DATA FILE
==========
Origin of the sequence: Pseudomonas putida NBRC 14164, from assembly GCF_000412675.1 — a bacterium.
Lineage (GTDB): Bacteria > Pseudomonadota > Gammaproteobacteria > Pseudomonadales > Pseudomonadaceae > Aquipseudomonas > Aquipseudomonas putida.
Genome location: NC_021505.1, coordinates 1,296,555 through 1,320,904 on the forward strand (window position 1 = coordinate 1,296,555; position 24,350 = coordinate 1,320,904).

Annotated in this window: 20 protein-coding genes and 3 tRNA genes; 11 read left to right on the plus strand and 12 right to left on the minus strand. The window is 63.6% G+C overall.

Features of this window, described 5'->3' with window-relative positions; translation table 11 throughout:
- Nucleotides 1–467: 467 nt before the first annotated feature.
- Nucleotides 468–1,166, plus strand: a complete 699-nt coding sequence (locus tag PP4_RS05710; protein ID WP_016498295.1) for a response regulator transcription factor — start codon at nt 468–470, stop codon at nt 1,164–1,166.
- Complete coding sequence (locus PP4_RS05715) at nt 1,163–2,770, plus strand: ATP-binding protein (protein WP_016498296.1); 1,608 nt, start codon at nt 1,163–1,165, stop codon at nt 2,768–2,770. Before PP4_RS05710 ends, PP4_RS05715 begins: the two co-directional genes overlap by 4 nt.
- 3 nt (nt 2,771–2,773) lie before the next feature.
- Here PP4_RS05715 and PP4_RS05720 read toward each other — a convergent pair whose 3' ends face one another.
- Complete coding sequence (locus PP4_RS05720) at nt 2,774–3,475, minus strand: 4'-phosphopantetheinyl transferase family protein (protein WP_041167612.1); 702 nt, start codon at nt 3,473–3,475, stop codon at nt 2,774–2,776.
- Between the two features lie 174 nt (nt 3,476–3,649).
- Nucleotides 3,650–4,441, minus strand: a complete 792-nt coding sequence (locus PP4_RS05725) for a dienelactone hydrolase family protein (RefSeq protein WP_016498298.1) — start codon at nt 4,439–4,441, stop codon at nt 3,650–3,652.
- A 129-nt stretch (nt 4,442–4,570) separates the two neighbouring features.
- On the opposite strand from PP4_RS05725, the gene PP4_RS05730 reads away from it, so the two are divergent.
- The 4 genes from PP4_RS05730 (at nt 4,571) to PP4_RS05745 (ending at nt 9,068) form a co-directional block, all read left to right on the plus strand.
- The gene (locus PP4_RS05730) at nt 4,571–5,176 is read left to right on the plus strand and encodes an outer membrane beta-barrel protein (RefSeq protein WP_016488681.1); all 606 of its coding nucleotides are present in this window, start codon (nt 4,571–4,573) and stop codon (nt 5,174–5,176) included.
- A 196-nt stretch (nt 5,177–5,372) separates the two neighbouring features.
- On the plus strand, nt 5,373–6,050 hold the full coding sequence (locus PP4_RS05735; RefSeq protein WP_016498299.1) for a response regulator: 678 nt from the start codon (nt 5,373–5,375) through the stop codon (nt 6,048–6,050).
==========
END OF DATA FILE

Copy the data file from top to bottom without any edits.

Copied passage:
Origin of the sequence: Pseudomonas putida NBRC 14164, from assembly GCF_000412675.1 — a bacterium.
Lineage (GTDB): Bacteria > Pseudomonadota > Gammaproteobacteria > Pseudomonadales > Pseudomonadaceae > Aquipseudomonas > Aquipseudomonas putida.
Genome location: NC_021505.1, coordinates 1,296,555 through 1,320,904 on the forward strand (window position 1 = coordinate 1,296,555; position 24,350 = coordinate 1,320,904).

Annotated in this window: 20 protein-coding genes and 3 tRNA genes; 11 read left to right on the plus strand and 12 right to left on the minus strand. The window is 63.6% G+C overall.

Features of this window, described 5'->3' with window-relative positions; translation table 11 throughout:
- Nucleotides 1–467: 467 nt before the first annotated feature.
- Nucleotides 468–1,166, plus strand: a complete 699-nt coding sequence (locus tag PP4_RS05710; protein ID WP_016498295.1) for a response regulator transcription factor — start codon at nt 468–470, stop codon at nt 1,164–1,166.
- Complete coding sequence (locus PP4_RS05715) at nt 1,163–2,770, plus strand: ATP-binding protein (protein WP_016498296.1); 1,608 nt, start codon at nt 1,163–1,165, stop codon at nt 2,768–2,770. Before PP4_RS05710 ends, PP4_RS05715 begins: the two co-directional genes overlap by 4 nt.
- 3 nt (nt 2,771–2,773) lie before the next feature.
- Here PP4_RS05715 and PP4_RS05720 read toward each other — a convergent pair whose 3' ends face one another.
- Complete coding sequence (locus PP4_RS05720) at nt 2,774–3,475, minus strand: 4'-phosphopantetheinyl transferase family protein (protein WP_041167612.1); 702 nt, start codon at nt 3,473–3,475, stop codon at nt 2,774–2,776.
- Between the two features lie 174 nt (nt 3,476–3,649).
- Nucleotides 3,650–4,441, minus strand: a complete 792-nt coding sequence (locus PP4_RS05725) for a dienelactone hydrolase family protein (RefSeq protein WP_016498298.1) — start codon at nt 4,439–4,441, stop codon at nt 3,650–3,652.
- A 129-nt stretch (nt 4,442–4,570) separates the two neighbouring features.
- On the opposite strand from PP4_RS05725, the gene PP4_RS05730 reads away from it, so the two are divergent.
- The 4 genes from PP4_RS05730 (at nt 4,571) to PP4_RS05745 (ending at nt 9,068) form a co-directional block, all read left to right on the plus strand.
- The gene (locus PP4_RS05730) at nt 4,571–5,176 is read left to right on the plus strand and encodes an outer membrane beta-barrel protein (RefSeq protein WP_016488681.1); all 606 of its coding nucleotides are present in this window, start codon (nt 4,571–4,573) and stop codon (nt 5,174–5,176) included.
- A 196-nt stretch (nt 5,177–5,372) separates the two neighbouring features.
- On the plus strand, nt 5,373–6,050 hold the full coding sequence (locus PP4_RS05735; RefSeq protein WP_016498299.1) for a response regulator: 678 nt from the start codon (nt 5,373–5,375) through the stop codon (nt 6,048–6,050).